# Re: What gives philosophers a bad name?

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On 27 Sep 2013, at 02:18, meekerdb wrote:```
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```On 9/26/2013 4:51 PM, chris peck wrote:
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```Hi

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Well Im sure that I am missing something important, but I can't see it so far...
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>>The diary is the one that you have with you. You will not have two
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diaries, since you cannot experience being in Moscow and Wsahington at
```the same time with contradicting the "survivability" axiom of
COMP. Therefore the probability of the diary containing 'I am in
Washington not Moscow' is decidedly less than 1. That it is precisely
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0.5 is a little more debatable, however, particularly in the later steps.
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ISTM you are thinking about things after the teleportation has occurred. If one of the 'me's is asked after teleportation but before the doors are opened what are the chances of being in moscow, then I can see that there is indeterminacy.
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But the way the step is formulated is that I am asked prior to teleportation:
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"Giving the built-in symmetry of this experiment, if asked before the experiment about his personal future location, the experiencer must confess he cannot predict with certainty the personal outcome of the experiment. He is confronted to an unavoidable uncertainty."
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And the situations are very different because prior to teleportation there is one me, waiting to be duplicated and sent to both locations. After teleportation there are two 'me's, one at either location. That effects the probabilities, surely?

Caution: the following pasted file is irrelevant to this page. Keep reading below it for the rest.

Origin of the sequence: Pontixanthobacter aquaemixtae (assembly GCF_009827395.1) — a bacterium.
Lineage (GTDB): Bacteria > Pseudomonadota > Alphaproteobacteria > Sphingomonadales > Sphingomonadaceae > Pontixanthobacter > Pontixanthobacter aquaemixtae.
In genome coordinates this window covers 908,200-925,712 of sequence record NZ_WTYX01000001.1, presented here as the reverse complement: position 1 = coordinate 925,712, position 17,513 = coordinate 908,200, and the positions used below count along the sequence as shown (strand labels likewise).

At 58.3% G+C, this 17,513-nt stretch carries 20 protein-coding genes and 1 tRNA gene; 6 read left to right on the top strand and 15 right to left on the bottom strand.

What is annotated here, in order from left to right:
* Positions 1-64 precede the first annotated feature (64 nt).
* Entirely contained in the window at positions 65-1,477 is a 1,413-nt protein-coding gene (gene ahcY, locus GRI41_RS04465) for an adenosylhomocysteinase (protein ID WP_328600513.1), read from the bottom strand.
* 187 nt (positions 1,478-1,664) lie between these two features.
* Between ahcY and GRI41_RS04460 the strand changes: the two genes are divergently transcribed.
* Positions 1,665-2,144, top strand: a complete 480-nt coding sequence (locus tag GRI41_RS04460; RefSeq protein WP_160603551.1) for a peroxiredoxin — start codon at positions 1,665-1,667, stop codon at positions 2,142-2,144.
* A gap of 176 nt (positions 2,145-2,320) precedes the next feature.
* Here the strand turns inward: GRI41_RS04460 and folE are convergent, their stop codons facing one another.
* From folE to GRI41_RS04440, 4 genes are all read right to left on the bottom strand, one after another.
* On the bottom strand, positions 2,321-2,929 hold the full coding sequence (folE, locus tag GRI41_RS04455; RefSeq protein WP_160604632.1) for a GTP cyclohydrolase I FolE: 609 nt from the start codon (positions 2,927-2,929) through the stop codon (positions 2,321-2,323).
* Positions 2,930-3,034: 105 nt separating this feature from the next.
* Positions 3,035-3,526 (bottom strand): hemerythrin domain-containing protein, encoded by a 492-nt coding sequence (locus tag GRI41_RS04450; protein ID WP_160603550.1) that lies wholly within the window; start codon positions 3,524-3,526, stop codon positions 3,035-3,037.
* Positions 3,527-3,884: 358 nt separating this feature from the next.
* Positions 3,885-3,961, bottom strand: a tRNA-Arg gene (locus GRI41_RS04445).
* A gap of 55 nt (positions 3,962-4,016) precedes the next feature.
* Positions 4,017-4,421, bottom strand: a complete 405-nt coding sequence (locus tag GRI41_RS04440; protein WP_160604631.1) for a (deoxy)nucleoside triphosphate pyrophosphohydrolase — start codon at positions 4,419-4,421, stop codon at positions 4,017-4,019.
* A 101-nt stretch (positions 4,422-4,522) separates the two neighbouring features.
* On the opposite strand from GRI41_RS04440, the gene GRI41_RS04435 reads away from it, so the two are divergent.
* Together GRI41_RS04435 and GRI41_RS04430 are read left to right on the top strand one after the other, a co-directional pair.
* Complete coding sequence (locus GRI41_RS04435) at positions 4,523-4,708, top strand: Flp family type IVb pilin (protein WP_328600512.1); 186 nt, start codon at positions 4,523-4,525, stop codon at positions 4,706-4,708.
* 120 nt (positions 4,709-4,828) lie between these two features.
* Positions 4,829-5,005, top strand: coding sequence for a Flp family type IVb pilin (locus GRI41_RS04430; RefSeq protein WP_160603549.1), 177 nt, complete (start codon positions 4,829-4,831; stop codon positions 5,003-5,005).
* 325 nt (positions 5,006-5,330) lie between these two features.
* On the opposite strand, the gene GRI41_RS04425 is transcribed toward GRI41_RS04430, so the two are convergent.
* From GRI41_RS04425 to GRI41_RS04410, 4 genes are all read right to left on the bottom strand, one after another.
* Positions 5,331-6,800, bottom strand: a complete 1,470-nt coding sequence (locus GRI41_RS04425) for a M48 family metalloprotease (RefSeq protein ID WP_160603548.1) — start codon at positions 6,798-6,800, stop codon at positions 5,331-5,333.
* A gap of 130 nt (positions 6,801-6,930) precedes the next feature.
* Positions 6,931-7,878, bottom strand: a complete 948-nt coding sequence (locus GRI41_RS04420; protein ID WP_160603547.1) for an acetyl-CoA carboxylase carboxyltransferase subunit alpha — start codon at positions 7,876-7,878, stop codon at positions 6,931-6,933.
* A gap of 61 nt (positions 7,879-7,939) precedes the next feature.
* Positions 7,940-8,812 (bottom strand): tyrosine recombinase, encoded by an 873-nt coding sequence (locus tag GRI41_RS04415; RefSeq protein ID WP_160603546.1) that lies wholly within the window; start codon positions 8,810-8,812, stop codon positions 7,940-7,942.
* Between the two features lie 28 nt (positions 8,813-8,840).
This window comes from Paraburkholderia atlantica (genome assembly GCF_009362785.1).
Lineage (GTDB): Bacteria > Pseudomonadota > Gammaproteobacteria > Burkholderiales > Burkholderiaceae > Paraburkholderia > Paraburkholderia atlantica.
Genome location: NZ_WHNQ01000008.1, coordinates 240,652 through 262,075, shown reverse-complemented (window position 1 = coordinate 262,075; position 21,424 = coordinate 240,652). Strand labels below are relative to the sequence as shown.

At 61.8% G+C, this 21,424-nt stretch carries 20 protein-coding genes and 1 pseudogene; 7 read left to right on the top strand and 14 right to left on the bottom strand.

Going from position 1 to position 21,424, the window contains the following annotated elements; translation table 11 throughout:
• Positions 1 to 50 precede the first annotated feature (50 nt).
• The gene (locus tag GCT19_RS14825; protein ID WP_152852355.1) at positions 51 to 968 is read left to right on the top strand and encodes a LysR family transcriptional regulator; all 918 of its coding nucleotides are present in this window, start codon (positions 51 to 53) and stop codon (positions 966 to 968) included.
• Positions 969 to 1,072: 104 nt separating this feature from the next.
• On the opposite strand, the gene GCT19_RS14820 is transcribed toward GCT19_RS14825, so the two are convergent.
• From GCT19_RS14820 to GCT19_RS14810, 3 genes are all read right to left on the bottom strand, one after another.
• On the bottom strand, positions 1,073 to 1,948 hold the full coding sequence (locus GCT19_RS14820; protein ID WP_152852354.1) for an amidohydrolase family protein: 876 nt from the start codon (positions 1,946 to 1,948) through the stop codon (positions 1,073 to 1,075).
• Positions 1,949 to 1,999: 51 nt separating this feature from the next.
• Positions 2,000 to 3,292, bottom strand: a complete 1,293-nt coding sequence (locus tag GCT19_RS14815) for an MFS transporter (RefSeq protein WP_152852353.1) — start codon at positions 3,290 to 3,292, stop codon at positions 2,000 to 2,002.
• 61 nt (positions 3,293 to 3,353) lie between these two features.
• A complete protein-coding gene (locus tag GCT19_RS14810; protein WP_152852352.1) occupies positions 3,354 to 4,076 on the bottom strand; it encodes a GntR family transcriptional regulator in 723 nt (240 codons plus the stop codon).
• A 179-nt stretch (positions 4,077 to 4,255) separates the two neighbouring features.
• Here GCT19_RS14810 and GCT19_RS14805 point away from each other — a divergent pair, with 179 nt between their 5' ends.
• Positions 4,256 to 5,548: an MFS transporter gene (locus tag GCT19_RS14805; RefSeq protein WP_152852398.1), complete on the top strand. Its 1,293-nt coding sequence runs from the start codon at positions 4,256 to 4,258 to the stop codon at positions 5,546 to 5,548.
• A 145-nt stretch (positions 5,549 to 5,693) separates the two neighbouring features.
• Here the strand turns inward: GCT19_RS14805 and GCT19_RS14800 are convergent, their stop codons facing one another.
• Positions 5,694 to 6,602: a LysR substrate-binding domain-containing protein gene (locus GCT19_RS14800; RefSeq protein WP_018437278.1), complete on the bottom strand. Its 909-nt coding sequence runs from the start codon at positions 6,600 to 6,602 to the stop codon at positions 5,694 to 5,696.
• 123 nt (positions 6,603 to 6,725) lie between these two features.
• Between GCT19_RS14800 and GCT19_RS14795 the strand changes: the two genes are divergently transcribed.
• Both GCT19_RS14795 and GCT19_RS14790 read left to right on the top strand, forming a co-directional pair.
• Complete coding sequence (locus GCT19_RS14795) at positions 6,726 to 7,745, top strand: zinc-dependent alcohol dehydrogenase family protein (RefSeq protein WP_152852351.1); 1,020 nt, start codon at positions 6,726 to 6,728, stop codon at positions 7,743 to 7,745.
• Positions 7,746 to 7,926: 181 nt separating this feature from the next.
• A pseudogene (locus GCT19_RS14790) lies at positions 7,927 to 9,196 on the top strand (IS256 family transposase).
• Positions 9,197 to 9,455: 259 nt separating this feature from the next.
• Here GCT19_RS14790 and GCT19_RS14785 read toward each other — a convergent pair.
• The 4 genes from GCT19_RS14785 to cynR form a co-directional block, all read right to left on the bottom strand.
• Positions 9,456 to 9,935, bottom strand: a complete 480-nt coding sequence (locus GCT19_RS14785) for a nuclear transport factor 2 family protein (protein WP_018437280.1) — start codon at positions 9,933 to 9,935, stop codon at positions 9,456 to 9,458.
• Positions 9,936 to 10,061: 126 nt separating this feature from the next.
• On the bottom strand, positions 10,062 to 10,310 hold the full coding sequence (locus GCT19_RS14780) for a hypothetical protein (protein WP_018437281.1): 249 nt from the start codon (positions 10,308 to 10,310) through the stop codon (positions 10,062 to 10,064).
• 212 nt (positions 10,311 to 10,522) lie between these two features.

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Mainly because it makes "I" ambiguous.
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That is why I make precise (as much as needed for the reasoning) the different notion of "I" used in the reasoning. The first person I (described by the content of his diary that he takes with him in the teleportations and self-mutliplication). (The first person itself is the owner of the diary. despite the diaries will be multiplied, the person too, and the realtionship between the persons and their diary will remain exclusive).
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And the third person I. Like in "I have two eyes", or this is the doctor description of my brain at this or that substitution level.
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One answer would be the probability of me being in Moscow is zero and the probability of me being in Washington is zero, because I am going to be destroyed.
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Making comp false.

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Another answer would be the probability of me being in Moscow is one and the probability of me being in Washington is one, because there are going to be two of me.